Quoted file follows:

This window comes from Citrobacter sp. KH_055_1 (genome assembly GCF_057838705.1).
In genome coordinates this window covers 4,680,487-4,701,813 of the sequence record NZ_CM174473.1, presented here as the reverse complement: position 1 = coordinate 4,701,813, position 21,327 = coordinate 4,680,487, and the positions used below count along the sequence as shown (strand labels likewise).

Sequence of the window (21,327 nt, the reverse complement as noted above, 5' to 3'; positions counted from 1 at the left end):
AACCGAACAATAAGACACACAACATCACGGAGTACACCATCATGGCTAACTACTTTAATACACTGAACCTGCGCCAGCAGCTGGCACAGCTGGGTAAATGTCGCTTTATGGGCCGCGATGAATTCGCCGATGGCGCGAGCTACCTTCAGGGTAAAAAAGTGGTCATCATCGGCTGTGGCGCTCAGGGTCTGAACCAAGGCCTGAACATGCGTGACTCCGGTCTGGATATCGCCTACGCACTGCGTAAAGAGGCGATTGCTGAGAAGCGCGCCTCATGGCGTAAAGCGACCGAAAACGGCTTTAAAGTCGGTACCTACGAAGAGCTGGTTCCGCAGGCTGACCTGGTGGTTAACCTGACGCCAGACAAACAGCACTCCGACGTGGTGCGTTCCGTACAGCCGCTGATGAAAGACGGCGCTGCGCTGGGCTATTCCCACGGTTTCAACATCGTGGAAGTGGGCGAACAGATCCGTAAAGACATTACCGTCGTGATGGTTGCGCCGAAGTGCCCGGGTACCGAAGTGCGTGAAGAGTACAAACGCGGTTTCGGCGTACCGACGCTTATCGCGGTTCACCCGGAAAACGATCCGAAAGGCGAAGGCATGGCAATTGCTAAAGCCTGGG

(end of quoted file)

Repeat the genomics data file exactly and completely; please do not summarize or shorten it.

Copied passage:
This window comes from Citrobacter sp. KH_055_1 (genome assembly GCF_057838705.1).
In genome coordinates this window covers 4,680,487-4,701,813 of the sequence record NZ_CM174473.1, presented here as the reverse complement: position 1 = coordinate 4,701,813, position 21,327 = coordinate 4,680,487, and the positions used below count along the sequence as shown (strand labels likewise).

Sequence of the window (21,327 nt, the reverse complement as noted above, 5' to 3'; positions counted from 1 at the left end):
AACCGAACAATAAGACACACAACATCACGGAGTACACCATCATGGCTAACTACTTTAATACACTGAACCTGCGCCAGCAGCTGGCACAGCTGGGTAAATGTCGCTTTATGGGCCGCGATGAATTCGCCGATGGCGCGAGCTACCTTCAGGGTAAAAAAGTGGTCATCATCGGCTGTGGCGCTCAGGGTCTGAACCAAGGCCTGAACATGCGTGACTCCGGTCTGGATATCGCCTACGCACTGCGTAAAGAGGCGATTGCTGAGAAGCGCGCCTCATGGCGTAAAGCGACCGAAAACGGCTTTAAAGTCGGTACCTACGAAGAGCTGGTTCCGCAGGCTGACCTGGTGGTTAACCTGACGCCAGACAAACAGCACTCCGACGTGGTGCGTTCCGTACAGCCGCTGATGAAAGACGGCGCTGCGCTGGGCTATTCCCACGGTTTCAACATCGTGGAAGTGGGCGAACAGATCCGTAAAGACATTACCGTCGTGATGGTTGCGCCGAAGTGCCCGGGTACCGAAGTGCGTGAAGAGTACAAACGCGGTTTCGGCGTACCGACGCTTATCGCGGTTCACCCGGAAAACGATCCGAAAGGCGAAGGCATGGCAATTGCTAAAGCCTGGG